The Vatican issued a statement that baptisms performed using words that do not refer to the Father, Son, and Spirit are invalid. According to Zenit:
The Congregation for the Doctrine of the Faith clarified that two formulae for baptism that remove the masculine names for God are invalid and undermine faith in the Trinity.
The congregation’s statement, made public today, responded to two questions concerning the validity of baptism conferred without referring to God the Father and Son.
The first question is: “Is a baptism valid if conferred with the words ‘I baptize you in the name of the Creator, and of the Redeemer, and of the Sanctifier,’ or ‘I baptize you in the name of the Creator, and of the Liberator, and of the Sustainer’?”
The second question is: “Must people baptized with those formulae be baptized ‘in forma absoluta’?”
The responses are: “To the first question, negative; to the second question, affirmative.”
That is, the use of the wrong words means that no baptism was performed. The person remains unbaptized, and cannot receive any other sacraments. If he went through the rites of confirmation and matrimony, he did not in fact receive those sacraments. He must be baptized, confirmed, and married for the first time.
But the Brisbane archdiocese in which most of these pseudo-baptisms were performed decided that the Vatican was wrong, the baptisms were valid, but illicit. According to the Chancellor Jim Spence in the Courier Mail:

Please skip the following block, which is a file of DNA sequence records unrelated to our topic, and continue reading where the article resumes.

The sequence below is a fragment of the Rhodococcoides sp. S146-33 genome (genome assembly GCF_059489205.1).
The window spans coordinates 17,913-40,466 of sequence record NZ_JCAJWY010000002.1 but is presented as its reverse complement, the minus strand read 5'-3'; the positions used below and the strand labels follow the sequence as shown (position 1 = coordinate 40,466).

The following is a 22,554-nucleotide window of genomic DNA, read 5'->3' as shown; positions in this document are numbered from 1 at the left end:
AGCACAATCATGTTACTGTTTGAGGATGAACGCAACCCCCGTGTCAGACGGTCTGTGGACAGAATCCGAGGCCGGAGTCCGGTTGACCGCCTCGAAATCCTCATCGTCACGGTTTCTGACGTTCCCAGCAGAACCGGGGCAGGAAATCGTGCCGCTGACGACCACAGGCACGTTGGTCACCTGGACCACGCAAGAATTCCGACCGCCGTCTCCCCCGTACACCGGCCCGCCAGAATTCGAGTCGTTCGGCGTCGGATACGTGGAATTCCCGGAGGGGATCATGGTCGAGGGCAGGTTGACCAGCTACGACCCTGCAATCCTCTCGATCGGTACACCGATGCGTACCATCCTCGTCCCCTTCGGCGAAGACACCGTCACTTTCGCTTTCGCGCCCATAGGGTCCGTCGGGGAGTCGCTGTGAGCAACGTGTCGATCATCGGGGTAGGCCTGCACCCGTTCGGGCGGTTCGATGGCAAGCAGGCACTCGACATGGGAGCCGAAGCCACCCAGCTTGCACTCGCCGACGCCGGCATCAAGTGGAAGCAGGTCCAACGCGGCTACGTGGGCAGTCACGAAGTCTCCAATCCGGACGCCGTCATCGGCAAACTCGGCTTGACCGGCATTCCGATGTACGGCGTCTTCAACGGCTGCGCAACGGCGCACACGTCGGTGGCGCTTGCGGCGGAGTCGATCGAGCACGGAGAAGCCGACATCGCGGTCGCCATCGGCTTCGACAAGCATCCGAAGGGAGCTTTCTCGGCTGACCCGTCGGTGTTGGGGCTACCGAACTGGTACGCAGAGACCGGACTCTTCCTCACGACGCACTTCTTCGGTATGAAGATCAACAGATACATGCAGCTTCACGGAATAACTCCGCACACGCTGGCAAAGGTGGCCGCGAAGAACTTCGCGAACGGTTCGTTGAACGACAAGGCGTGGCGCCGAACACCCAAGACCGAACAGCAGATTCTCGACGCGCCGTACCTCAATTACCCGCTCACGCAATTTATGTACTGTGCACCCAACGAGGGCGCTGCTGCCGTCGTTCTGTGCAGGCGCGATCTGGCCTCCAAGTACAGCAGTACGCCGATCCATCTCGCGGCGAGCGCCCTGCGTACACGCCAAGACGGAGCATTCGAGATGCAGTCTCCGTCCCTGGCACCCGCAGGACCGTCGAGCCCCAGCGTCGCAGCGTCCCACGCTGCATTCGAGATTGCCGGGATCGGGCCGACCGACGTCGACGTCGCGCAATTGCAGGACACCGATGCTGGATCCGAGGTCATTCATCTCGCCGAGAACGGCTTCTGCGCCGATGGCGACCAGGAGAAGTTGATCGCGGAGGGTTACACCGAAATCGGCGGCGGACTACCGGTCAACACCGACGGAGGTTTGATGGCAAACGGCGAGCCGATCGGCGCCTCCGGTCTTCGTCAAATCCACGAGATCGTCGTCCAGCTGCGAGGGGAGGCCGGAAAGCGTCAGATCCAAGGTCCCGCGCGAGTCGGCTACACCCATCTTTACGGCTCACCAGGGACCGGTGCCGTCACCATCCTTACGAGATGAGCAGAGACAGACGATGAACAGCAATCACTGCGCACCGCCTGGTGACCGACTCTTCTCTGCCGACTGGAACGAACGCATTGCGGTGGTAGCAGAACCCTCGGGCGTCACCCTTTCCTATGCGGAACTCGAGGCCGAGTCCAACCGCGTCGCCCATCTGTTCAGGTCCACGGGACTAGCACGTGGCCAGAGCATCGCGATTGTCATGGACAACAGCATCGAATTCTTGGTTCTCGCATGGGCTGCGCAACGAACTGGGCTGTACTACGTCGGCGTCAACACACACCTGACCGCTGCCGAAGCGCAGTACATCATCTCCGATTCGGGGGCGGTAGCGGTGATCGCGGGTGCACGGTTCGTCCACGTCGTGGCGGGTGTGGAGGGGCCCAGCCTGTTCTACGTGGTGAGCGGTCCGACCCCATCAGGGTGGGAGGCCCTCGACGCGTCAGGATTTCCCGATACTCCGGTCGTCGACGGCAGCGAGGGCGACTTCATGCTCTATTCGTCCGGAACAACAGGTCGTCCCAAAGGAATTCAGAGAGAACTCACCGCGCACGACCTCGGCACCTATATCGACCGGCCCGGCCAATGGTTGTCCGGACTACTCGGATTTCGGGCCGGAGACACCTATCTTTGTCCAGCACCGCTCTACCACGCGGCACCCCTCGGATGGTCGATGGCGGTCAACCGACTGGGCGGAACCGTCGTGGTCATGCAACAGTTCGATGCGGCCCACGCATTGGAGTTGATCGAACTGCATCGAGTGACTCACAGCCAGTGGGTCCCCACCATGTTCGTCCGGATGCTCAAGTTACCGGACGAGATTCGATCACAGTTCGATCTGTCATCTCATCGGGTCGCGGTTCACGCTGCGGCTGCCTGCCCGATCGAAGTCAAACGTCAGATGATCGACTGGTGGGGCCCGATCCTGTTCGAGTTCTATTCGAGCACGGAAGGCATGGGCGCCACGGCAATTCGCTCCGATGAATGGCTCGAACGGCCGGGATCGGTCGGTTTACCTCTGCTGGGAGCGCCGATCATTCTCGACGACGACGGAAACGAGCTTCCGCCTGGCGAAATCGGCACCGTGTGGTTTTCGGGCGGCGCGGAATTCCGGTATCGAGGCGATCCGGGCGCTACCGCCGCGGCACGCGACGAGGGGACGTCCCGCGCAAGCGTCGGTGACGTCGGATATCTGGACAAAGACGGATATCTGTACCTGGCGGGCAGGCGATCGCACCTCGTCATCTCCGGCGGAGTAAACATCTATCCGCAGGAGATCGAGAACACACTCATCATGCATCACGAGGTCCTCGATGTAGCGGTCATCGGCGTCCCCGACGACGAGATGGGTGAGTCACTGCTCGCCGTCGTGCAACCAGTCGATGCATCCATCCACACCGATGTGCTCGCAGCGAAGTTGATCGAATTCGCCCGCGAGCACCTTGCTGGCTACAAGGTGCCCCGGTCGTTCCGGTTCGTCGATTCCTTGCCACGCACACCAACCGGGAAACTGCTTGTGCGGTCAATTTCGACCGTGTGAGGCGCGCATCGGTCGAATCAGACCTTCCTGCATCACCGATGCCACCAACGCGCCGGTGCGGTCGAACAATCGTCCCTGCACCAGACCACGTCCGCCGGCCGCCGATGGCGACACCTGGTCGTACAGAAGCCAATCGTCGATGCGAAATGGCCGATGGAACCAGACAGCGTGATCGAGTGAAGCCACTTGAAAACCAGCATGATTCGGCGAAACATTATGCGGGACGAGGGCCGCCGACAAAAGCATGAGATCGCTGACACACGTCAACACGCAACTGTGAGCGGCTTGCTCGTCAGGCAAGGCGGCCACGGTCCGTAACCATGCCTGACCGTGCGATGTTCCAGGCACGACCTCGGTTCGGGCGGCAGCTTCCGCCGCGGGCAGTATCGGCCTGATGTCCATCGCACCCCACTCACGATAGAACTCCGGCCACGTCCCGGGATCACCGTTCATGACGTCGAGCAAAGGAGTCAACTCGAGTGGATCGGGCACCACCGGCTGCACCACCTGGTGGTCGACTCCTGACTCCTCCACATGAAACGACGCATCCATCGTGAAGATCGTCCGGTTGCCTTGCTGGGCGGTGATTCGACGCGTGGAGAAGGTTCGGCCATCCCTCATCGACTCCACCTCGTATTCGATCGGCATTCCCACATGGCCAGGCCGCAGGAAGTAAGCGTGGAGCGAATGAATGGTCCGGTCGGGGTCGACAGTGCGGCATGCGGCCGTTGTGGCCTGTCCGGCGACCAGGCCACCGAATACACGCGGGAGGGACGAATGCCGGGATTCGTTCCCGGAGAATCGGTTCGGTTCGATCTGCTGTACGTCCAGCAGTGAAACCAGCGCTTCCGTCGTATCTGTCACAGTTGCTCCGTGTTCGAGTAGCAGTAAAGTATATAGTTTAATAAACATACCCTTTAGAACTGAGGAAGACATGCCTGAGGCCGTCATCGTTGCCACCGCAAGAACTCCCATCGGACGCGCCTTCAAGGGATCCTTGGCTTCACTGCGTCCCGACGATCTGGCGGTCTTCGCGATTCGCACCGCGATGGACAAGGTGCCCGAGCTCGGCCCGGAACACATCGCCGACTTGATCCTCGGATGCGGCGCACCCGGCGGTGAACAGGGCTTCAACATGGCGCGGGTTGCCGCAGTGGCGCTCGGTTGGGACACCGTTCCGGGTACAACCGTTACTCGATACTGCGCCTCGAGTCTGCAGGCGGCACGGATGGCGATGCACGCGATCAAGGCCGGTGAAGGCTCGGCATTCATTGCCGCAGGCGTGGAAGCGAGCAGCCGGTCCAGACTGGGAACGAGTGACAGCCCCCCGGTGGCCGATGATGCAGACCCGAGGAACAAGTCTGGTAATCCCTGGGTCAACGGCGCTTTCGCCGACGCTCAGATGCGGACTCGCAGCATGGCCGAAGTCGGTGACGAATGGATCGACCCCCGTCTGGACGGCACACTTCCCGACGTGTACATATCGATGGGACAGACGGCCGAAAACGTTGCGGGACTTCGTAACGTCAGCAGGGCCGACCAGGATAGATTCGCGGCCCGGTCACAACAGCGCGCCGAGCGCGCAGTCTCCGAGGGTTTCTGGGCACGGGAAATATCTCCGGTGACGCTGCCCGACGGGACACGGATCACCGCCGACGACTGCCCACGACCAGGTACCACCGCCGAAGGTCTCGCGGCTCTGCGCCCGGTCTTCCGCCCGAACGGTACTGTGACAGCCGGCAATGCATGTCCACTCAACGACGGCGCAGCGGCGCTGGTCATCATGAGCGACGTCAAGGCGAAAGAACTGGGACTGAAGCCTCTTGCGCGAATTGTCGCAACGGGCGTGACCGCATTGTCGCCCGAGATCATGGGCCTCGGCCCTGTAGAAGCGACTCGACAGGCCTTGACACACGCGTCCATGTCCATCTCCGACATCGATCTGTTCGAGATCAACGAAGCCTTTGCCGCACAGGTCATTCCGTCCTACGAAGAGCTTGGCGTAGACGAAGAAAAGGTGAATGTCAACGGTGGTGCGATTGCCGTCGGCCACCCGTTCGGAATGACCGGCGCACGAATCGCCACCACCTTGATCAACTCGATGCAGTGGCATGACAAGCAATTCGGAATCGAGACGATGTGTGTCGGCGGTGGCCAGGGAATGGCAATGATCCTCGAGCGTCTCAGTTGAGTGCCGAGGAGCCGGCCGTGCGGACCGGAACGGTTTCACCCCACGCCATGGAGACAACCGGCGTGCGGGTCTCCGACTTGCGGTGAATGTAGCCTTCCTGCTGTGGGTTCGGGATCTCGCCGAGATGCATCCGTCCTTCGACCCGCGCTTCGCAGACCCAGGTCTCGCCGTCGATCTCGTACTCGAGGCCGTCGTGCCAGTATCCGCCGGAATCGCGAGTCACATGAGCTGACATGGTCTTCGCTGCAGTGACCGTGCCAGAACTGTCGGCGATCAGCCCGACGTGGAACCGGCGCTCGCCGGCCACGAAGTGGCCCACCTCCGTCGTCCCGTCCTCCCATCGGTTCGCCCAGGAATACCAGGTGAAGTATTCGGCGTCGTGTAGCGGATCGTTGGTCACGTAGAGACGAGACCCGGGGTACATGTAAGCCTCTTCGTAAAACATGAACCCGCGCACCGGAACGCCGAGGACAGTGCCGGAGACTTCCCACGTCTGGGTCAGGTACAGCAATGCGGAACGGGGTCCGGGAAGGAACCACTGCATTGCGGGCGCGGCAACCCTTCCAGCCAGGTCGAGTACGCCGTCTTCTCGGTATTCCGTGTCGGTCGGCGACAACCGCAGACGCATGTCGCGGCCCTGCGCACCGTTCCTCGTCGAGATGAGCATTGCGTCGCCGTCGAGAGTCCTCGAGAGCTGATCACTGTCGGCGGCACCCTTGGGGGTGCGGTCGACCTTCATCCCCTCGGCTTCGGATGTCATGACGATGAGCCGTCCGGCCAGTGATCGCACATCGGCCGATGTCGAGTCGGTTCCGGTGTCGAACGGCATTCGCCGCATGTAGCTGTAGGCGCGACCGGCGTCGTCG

The Catholic Archdiocese of Brisbane says the blunder may affect anyone baptised at the St Marys Catholic Church before 2004.
The notice has been issued after a fresh directive this week from the Catholic Church in Vatican City.
The baptisms used two illicit formulas: “I baptise you in the name of the Creator and of the Redeemer and of the Sanctifier and “I baptise you in the in the name of the Creator and of the Liberator and of the Sustainer.
The legitimate formula is “I baptise you in the name of the Father and of the Son and of the Holy Spirit.”
The chancellor of the diocese, Father Jim Spence, said the priests at the parish were ordered to revert to the traditional formula in 2004 but that some people may still be unaware their baptisms were wrongly administered.
He said he was unaware how many people it may affect. The church is currently considering whether there will be a need for those illicitly baptised to have the ritual legitimately.
“It doesn’t mean it’s invalid, it just means it’s illicit, he said.
“It doesn’t mean that it didn’t happen, it means that it shouldn’t have happened.
“I guess (those affected) would have all sorts of reactions. I would hope that anybody whos troubled by it would get in touch.”
Baptism, the first of seven sacraments in the church, is the rite of initiation into the church and is usually administered shortly after birth.
Fr Spence said the illicit baptisms did not invalidate subsequent sacraments, including confirmation, penance and marriage.
The laity of